This his Lordship affirms is the ultimatum, the utmost favour we are to expect, though he confesses himself sensible that the proposition will not be relished by the Americans in general; but if only one Colony should submit, his purpose would be answered, because, one link of the chain; being broken, the whole must necessarily fall into pieces. This separation, he says, would restore the Empire; and divide et impera is a maxirn never held unfair or unwise in Government. He takes occasion to encourage the people to patience and resignation under their temporary sufferings, from the sudden interruption and decay of trade and the infelicities of war, by holding out the flattering prospect of a large revenue, to be raised upon us, for the relief of their burdens; and at the same time to animate the soldiery to a full exertion of their native valour and intrepidity, by informing them that they are not to draw their swords and imbrue their hands in blood, for a vain phantom, or empty point of honour, but for a substantial and durable benefit to their Country.

Without waiting to see the success of his experiment, scarce allowing us time to receive the intelligence of his proposal, with a precipitant temerity that marks the savage inhumanity of his heart, he gives the fatal word to open the dismal theatre of war, and begin the horrid tragedy; as if in haste to evince the sincerity of his professed resolution to compel us to be slaves.

What shall we think of such a motion, attended with such dark circumstances? Considered in itself, examined in conjunction with the Minister' s own explications, and with his desperate conduct since, does this uncomely progeny of his possess a single feature or lineament of peace and reconciliation? Does it not rather wear the aspect of treachery, insult, and tyrannick violence, and call for our resentment much more than our countenance or approbation?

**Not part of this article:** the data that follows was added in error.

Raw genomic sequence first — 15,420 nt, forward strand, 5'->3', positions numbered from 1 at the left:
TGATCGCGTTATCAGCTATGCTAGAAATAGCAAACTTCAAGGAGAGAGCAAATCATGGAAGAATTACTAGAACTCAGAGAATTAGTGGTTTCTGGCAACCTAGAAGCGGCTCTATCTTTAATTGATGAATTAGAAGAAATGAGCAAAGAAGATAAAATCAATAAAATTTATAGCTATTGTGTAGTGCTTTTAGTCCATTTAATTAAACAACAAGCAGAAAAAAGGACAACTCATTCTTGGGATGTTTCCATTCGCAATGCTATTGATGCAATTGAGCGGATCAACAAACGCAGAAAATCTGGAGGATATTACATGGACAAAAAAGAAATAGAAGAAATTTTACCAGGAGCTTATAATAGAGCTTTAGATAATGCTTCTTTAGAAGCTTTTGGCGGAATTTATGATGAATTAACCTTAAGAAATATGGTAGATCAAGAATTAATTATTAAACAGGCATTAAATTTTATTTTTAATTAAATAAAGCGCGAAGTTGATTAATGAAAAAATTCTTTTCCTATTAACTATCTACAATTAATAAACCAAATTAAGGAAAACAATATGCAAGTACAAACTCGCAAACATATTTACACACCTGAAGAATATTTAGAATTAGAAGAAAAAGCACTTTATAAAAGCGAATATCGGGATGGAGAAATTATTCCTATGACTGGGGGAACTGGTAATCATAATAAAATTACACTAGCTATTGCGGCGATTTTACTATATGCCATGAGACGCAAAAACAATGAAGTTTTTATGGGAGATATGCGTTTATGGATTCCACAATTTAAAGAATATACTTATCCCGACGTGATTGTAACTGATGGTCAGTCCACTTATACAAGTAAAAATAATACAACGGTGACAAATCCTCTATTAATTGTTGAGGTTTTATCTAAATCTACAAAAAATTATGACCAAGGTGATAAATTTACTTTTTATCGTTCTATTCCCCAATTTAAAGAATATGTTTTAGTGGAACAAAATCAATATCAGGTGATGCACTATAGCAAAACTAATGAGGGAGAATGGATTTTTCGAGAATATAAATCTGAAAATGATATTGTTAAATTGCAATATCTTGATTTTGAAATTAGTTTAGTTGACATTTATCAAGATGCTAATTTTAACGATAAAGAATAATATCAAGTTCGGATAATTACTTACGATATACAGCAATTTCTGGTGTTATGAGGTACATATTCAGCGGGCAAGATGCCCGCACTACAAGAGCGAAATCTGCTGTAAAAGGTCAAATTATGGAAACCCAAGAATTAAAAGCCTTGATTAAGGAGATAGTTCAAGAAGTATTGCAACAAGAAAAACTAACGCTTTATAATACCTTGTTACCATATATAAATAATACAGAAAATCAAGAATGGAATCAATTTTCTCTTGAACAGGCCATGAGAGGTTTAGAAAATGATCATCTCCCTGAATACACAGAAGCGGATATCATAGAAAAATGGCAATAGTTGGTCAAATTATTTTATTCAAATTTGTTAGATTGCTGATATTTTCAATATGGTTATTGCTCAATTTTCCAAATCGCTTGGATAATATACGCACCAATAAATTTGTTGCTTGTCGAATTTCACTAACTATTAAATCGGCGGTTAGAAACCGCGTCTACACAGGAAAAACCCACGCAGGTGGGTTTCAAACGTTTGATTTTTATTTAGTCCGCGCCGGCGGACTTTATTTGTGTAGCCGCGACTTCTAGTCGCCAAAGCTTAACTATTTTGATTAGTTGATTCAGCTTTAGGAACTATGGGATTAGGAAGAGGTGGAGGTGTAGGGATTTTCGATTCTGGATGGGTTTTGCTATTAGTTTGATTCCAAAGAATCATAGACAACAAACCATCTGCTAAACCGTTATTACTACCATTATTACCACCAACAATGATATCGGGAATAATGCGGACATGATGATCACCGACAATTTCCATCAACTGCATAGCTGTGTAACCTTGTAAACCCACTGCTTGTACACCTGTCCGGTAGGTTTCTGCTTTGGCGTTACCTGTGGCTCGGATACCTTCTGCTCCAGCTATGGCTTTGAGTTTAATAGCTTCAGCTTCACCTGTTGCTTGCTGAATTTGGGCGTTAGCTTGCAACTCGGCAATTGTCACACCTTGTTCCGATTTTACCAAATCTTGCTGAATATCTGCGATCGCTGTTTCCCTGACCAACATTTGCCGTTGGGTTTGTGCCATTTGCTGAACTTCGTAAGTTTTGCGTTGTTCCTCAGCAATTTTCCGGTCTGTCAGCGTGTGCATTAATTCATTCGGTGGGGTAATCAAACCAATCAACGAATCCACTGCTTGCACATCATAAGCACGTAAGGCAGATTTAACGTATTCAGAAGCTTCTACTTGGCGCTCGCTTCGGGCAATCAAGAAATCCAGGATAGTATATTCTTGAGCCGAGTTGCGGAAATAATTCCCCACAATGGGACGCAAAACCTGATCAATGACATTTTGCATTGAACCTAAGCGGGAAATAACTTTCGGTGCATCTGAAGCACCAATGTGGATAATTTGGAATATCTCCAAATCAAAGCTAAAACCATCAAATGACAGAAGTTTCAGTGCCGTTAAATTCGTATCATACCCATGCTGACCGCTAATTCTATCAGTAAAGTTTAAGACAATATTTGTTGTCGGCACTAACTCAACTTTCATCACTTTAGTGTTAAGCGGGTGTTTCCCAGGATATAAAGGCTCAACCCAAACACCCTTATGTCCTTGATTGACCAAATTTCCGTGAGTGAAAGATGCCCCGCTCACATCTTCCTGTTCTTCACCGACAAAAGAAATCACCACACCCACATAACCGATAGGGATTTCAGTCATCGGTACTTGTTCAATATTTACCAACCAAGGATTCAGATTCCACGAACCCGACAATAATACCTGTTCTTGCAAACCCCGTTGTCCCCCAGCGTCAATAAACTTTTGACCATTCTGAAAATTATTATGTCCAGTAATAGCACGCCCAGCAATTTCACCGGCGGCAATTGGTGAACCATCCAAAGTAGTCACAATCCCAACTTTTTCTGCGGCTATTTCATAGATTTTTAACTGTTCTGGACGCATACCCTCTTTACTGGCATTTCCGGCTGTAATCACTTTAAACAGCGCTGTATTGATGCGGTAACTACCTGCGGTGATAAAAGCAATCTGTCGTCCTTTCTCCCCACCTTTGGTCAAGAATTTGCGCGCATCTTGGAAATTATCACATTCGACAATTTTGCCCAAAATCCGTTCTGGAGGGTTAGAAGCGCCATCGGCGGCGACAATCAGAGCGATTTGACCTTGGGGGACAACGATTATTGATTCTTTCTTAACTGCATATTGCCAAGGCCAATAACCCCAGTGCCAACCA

It frequently excites both my laughter and spleen to bear men gravely calling this a conciliatory proposition, a fair ground for negotiation, and the like. If his good Lordship intended it so, he certainly took a most ungracious method to recommend it to us; and if we are credulous enough to believe it such, we must take our opinion upon hypothesis and trust. We may, indeed, discover the facility and extent of our faith, but not the acuteness or depth of our penetration. For my part, as I have not so much


credulity in my composition as may incline me to credit the vague suggestions of any man in opposition to the natural appearances of things, I must opine that there is nothing conciliatory in this motion, except it be in the name. I can view no proposal as tending to accommodate and reconcile, unless it possess these two characteristicks — a considerable approach towards those terms we may, with justice to ourselves, accept; and an intermission of all coercive, compulsory proceedings. These alone can testify a serious design of pacification in our enemies, and can make it honourable or politick in us to regard their overtures. The resolution in question is at such an infinite distance from any thing we can embrace, and is clothed in such a menacing hostile garb, that it clearly evinces the most unfriendly disposition, and claims nothing from us but the most contemptuous inattention.



* The reader will find all that is here mentioned, without the least exiggeration, in the New-York Journal of the 20th of April, 1775, in an account of the debates on the motion, taken, from the London Evening Post.